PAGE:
Because here's the deal: In 2020, democracy was put to a test—first by the pandemic; then by a desperate attempt to deny the reality and the results of the election; and then by a violent and deadly insurrection on the Capitol, the citadel of our democracy.
I've been around a long time in public life. I thought I've seen it all or most of it all. But I never thought I'd see that, for real. And in spite of what you see on television—and you saw it—you have Senators saying it was just a day at the Capitol, just people visiting the Capitol.
Folks, but we met the test. Because of the extraordinary courage of election officials—many of them Republicans—our court system, and those brave Capitol police officers, because of them, democracy held. Look how close it came. I mean, for real, how close it came. We're going to face another test in 2022: a new wave of unprecedented voter suppression and raw and sustained election subversion. We have to prepare now.
As I've said time and again: No matter what, you can never stop the American people from voting. They will decide, and the power must always be with the people.
That's why, just like we did in 2020, we have to prepare for 2022. We'll engage in an all-out effort to educate voters about the changing laws, register them to vote, and then get the vote out. We'll encourage people to run for office themselves at every level.
We will be asking my Republican friends—in Congress, in States, in cities, in counties—to stand up, for God's sake, and help prevent this concerted effort to undermine our elections and the sacred right to vote. Have you no shame?
Whether it's stopping foreign interference in our elections or the spread of disinformation from within, we have to work together. Vice President Harris and I will be making it clear that there's real peril in making raw power, rather than the idea of liberty, the centerpiece of the common life.
The Founders understood this. The women of Seneca Falls understood this. The brave, heroic foot soldiers of the civil rights movement understood this. So must we.
This isn't about Democrats and Republicans; it's literally about who we are as Americans. It's that basic. It's about the kind of country we want today, the kind of country we want for our children and grandchildren tomorrow. And quite frankly, the whole world is watching.
Folks, I'm not being sentimental. I'm not preaching to you. I'm just giving it to you straight, as I promised I would always do: lay things out on the line and honor your trust with trust [truth].* So hear me clearly: There is an unfolding assault taking place in America today, an attempt to suppress and subvert the right to vote in fair and free elections, an assault on democracy, an assault on liberty, an assault on who we are—who we are as Americans.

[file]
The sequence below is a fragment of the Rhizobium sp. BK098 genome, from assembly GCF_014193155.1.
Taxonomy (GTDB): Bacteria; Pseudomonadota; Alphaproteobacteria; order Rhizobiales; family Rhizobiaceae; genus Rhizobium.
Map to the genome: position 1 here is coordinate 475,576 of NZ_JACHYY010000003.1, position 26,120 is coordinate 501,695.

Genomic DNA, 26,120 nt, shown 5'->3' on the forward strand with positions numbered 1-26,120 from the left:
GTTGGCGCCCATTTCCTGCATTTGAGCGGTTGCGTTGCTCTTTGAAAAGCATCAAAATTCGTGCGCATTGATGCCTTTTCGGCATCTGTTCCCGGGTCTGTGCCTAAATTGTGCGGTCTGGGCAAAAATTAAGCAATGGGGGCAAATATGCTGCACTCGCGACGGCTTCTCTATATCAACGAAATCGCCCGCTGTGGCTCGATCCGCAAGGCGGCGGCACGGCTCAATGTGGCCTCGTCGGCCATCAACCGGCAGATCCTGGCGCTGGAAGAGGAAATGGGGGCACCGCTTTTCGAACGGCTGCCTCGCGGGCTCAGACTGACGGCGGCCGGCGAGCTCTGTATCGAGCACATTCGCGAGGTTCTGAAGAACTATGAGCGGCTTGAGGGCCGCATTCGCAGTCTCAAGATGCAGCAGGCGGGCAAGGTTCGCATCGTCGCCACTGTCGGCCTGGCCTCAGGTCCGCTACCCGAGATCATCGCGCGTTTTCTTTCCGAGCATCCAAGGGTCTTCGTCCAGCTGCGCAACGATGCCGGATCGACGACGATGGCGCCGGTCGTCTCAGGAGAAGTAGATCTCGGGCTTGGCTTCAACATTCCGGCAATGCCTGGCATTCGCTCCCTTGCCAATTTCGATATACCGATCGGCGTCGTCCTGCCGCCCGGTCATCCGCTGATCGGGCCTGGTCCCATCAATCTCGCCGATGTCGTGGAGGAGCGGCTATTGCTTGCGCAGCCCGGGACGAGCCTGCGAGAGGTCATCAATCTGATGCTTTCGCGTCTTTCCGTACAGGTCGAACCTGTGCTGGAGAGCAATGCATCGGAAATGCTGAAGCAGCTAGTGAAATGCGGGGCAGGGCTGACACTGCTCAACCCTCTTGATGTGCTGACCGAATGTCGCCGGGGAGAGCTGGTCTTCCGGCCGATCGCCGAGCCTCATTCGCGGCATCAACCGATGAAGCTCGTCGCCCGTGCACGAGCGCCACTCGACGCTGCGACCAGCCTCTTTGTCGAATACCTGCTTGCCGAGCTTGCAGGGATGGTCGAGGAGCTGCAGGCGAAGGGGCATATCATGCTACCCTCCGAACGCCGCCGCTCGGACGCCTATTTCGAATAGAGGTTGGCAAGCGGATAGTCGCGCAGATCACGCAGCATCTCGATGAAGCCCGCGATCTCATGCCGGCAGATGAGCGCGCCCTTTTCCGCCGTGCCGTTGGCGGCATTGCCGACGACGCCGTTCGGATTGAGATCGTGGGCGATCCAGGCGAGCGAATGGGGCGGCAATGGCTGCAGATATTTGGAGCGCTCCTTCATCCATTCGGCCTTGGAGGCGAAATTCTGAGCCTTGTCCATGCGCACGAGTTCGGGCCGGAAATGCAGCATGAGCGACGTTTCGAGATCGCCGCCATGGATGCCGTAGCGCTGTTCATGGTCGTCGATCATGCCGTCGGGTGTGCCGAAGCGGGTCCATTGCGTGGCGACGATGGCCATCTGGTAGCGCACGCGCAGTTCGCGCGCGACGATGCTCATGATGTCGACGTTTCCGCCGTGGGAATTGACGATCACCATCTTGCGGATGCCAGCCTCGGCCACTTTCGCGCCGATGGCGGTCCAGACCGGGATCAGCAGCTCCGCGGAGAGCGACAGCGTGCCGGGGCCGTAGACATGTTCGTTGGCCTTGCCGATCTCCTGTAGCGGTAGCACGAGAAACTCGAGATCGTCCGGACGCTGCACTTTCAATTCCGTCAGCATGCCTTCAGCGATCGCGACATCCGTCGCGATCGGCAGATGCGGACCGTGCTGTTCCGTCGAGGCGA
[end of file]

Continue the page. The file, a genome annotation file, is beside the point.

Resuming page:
For make no mistake, bullies and merchants of fear and peddlers of lies are threatening the very foundation of our country. It gives me no pleasure to say this. I never thought in my entire career I'd ever have to say it. But I swore an oath to you, to God: to preserve, protect, and defend the Constitution. And that's an oath that forms a sacred trust to defend America against all threats both foreign and domestic.
The assault on free and fair elections is just such a threat, literally. I've said it before: We're facing the most significant test of our democracy since the Civil War—that's not hyperbole—since the Civil War. The Confederates back then never breached the Capitol as insurrectionists did on January the 6th. I'm not saying this to alarm you; I'm saying this because you should be alarmed.
I'm also saying this: There's good news. It doesn't have to be this way. It doesn't have to be, for real. We have the means. We just need the will: the will to save and strengthen our democracy. We did in twenty—we did it in the 2020. The battle for the soul of America—in that battle, the people voted. Democracy prevailed. Our Constitution held. We have to do it again.
My fellow Americans, it requires fair-mindedness; devotion to justice; corny as it sounds, a love of country. It requires us to unite in common purpose, to declare here and now: We, the people, will never give up. We will not give in. We will overcome. We will do it together. And guaranteeing the right to vote, ensuring every vote is counted has always been the most patriotic thing we can do.
Just remember, our late friend John Lewis said, "Freedom is not a state; it's an act." Freedom is not a state; it's an act. And we must act, and we will act. For our cause is just, our vision is clear, and our hearts are full. For "We the People," for our democracy, for America itself, we must act.
God bless you all, and may God protect our troops and all those stand watch over our democracy. But act. We've got to act. Thank you.
NOTE: The President spoke at 2:46 p.m. at the National Constitution Center. In his remarks, he referred to Jeffrey Rosen , president and chief executive officer, National Constitution Center ; Gov. Thomas W. Wolf of Pennsylvania; Mayor James F. Kenney of Philadelphia and his fiancée Letitia "Letty" Santarelli; former Rep. Robert A. Brady; political activist and commentator Alfred C. Sharpton, Jr.; Marla Blunt-Carter, former director of constituent services for President Biden's Senate office; former President Donald J. Trump; Rep Dwight E. Evans; and President Vladimir Vladimirovich Putin of Russia.
* White House correction.
Joseph R. Biden, Remarks on Voting Rights in Philadelphia, Pennsylvania Online by Gerhard Peters and John T. Woolley, The American Presidency Project https://www.presidency.ucsb.edu/node/337033